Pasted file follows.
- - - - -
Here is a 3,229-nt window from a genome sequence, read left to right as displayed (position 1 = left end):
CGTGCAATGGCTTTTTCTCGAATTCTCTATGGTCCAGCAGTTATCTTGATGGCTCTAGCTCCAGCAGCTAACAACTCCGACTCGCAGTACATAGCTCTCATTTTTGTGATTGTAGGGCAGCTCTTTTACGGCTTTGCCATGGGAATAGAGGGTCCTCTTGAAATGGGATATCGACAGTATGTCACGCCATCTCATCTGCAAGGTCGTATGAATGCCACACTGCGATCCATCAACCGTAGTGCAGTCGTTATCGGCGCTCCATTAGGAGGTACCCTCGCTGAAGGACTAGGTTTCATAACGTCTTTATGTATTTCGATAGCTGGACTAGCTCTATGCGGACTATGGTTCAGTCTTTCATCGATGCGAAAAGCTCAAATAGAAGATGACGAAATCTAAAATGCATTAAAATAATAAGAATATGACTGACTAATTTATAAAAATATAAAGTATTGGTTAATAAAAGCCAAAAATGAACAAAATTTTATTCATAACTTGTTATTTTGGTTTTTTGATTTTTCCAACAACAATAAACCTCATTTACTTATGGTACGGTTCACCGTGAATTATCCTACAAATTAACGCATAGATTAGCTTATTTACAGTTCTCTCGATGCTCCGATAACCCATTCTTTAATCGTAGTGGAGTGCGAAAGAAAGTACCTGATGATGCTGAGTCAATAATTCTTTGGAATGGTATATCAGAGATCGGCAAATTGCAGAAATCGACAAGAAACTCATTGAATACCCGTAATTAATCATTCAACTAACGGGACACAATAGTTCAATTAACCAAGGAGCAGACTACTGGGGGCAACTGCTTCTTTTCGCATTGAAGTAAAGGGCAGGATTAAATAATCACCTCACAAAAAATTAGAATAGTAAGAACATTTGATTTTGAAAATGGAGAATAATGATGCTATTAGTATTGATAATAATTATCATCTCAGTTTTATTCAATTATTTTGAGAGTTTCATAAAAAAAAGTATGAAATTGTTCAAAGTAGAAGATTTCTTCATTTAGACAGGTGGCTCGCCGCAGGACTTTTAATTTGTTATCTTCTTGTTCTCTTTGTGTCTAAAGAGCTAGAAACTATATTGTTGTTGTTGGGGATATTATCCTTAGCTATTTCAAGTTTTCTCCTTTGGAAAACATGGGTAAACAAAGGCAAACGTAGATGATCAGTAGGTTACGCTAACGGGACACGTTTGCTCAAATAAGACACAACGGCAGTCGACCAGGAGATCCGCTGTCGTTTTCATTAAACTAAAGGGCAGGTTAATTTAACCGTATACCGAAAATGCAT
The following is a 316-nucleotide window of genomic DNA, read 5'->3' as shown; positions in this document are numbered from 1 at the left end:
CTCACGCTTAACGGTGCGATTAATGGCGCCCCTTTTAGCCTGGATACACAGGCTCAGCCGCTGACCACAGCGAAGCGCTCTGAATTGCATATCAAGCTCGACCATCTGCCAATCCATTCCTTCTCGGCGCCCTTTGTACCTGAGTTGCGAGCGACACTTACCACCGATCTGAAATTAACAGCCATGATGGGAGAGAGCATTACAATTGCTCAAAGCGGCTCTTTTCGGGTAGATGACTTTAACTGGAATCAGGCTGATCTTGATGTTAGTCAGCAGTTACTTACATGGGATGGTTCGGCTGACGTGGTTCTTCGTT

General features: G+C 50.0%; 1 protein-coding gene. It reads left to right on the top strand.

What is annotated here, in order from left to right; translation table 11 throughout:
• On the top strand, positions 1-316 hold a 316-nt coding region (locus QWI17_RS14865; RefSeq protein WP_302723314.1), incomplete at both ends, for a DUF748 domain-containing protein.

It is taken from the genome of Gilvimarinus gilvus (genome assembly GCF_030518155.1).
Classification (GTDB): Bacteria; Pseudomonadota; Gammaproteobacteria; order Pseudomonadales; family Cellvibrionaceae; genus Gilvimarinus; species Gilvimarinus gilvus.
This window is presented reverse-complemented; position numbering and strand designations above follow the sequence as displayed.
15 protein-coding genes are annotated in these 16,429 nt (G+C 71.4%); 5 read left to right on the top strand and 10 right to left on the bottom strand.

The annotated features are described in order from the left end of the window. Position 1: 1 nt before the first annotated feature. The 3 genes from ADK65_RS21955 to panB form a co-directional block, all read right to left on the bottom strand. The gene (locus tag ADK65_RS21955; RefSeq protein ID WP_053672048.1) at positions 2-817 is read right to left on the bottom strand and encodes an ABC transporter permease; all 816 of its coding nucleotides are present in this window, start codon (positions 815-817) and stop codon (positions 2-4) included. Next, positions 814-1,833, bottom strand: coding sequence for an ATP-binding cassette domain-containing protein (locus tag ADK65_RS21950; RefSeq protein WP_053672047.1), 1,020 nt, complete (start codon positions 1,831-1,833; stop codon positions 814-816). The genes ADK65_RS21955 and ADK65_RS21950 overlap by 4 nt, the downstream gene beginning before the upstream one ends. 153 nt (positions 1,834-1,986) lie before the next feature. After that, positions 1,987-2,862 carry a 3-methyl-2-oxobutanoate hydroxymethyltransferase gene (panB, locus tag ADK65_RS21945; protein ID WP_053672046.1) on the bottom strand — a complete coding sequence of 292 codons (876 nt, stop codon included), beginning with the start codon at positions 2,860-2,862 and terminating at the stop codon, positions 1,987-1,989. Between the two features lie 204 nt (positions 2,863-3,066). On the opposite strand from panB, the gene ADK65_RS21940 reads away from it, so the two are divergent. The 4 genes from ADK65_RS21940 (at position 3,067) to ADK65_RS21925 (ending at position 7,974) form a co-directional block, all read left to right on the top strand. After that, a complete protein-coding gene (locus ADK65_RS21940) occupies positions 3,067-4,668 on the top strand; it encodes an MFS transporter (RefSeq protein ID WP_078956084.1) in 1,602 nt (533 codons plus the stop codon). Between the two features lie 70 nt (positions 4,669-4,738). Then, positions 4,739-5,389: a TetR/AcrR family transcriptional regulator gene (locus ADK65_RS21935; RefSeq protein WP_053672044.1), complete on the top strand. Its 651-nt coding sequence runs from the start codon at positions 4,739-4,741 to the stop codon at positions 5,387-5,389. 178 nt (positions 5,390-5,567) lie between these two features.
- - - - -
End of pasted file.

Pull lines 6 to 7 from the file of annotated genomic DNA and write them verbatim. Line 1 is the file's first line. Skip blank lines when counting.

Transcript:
What is annotated here, in order from left to right; translation table 11 throughout:
• On the top strand, positions 1-316 hold a 316-nt coding region (locus QWI17_RS14865; RefSeq protein WP_302723314.1), incomplete at both ends, for a DUF748 domain-containing protein.